• Resident-led clubs – May include game clubs, professional clubs, common interests, etc. that meet at least monthly.  

What’s more, it’s all right outside your door (or transportation is provided offsite) and all in a supportive environment with home maintenance, housekeeping, and restaurant-style dining freeing your time to make it even easier to stay active, engaged, and connected. 

Learn more about Vitality Living’s Vivid Life programs. Or find a Vitality Living community near you today to schedule a tour. 



Well-balanced meals contribute to a healthier life at any age. That’s no secret. What isn’t as well known, however, is just how much nutritional needs change after the age of 60. As metabolism slows, older adults require fewer calories each day. Because the body begins to process nutrients differently, the need for more vitamins and minerals might change, too.

What to Know About Nutrition for Seniors

Here are a few steps you can take to improve your nutrition if you are over the age of 60:

  • Follow the Rainbow: A healthy rule to live by is to eat the colors of the rainbow each day. This means incorporating at least five to seven fruits and vegetables in to your daily diet. Colorful foods like dark green leafy vegetables, red bell peppers, orange sweet potatoes, yellow bananas, and red apples are the key.
  • Step Away from the Salt Shaker: Even if you don’t have high blood pressure, too much sodium in your diet can put you on the fast track for developing it during retirement years. Cook with flavorful herbs instead of salt. Consider growing your own herbs during the summer and freezing them to use all winter long. Basil, dill, rosemary, sage, and tarragon are a few that add robust flavor to most dishes.
  • Incorporate Omega-3 Fatty Acids: While research about omega-3 fatty acids has been around for a while, many adults find it to be a bit confusing. It’s important to know that omega-3s can help protect your heart and your brain. Incorporating walnuts, flax seed, leafy greens, salmon, mackerel, lake trout, and tuna in to your diet twice a week can help you reap these heart and brain benefits.
  • Follow a Mediterranean Diet: This diet draws from areas of the world known as the “Blue Zones.” These are places where people live the longest. Residents of the Blue Zones eat a diet rich in vegetables, fruits, and lentils with limited red meat. Studies show a Mediterranean diet is better for overall health, while also helping to lower the risk for Alzheimer’s disease.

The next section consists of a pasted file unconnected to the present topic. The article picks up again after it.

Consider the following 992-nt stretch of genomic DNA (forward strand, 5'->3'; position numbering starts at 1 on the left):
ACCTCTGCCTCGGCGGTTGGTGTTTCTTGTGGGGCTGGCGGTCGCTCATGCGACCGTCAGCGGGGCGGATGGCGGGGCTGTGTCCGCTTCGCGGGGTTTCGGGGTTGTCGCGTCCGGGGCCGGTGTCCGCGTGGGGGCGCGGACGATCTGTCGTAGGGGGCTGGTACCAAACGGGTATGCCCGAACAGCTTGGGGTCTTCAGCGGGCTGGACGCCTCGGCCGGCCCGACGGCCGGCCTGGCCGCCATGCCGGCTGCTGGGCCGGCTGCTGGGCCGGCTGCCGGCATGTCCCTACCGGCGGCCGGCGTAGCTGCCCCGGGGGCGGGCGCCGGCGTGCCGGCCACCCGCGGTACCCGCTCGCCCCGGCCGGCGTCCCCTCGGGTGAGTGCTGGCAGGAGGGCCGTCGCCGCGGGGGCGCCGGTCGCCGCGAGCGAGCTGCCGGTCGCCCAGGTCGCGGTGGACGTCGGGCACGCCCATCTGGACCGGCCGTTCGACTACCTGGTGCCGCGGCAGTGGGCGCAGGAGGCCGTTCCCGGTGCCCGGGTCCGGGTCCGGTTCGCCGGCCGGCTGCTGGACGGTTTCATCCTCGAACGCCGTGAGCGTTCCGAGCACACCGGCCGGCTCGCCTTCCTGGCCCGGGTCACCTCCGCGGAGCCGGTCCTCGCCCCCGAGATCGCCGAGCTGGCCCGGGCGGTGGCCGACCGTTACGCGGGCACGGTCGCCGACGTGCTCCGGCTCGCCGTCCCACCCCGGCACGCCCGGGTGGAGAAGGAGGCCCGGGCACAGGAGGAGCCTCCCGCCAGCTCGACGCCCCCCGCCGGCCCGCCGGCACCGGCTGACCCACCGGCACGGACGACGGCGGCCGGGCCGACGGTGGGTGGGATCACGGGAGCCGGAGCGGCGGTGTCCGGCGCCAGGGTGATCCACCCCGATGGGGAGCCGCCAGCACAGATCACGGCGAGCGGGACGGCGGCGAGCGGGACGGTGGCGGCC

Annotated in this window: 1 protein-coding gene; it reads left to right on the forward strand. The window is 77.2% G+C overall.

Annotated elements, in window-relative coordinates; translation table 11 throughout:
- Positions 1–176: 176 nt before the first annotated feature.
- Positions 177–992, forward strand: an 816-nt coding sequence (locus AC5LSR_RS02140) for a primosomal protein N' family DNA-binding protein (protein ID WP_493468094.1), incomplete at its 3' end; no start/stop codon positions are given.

• Much-Maligned Coffee: Over the years coffee has been much maligned. Some researchers said to avoid it, while others said it was safe. Studies finally seem to have landed on the conclusion that drinking two cups of coffee a day might actually be good for most people. It may help to control the inflammation believed to contribute to Alzheimer’s. But it isn’t safe for everyone, including those with cardiac disease. If you are a coffee drinker with heart or blood pressure problems, seek the advice of your physician.
  • Learn about Flavonols: A plant-based antioxidant to learn more about is flavonol. It is found in food and beverages such as tea, berries, cocoa, grapes, apples, and red wine. Researchers say flavonols can help with brain health, heart health, asthma, diabetes, and more.
  • Vitamin D Deficiency: Seniors deficient in vitamin D are at higher risk for falls and bone fractures. And older adults often suffer from this deficiency for reasons that range from a lack of sun exposure to problems with absorption. Make sure to discuss the need for a vitamin D supplement with your physician.

The Culinary Experience at Vitality Living

Residents at Vitality Living communities benefit from a culinary experience designed to promote healthy nutrition. Fresh, locally sourced foods are both nutritious and visually appealing. Meals are served at whatever time a resident desires. And there are a variety of in-house locations to enjoy a meal in ranging from a bistro to a restaurant-style dining room.

If you are just beginning to explore senior living, we have a resource you can download with our compliments. Download our Staying Home vs. Moving to Senior Living Guide to help you learn more about senior housing, gather tips for talking with an older loved one about moving, and much more!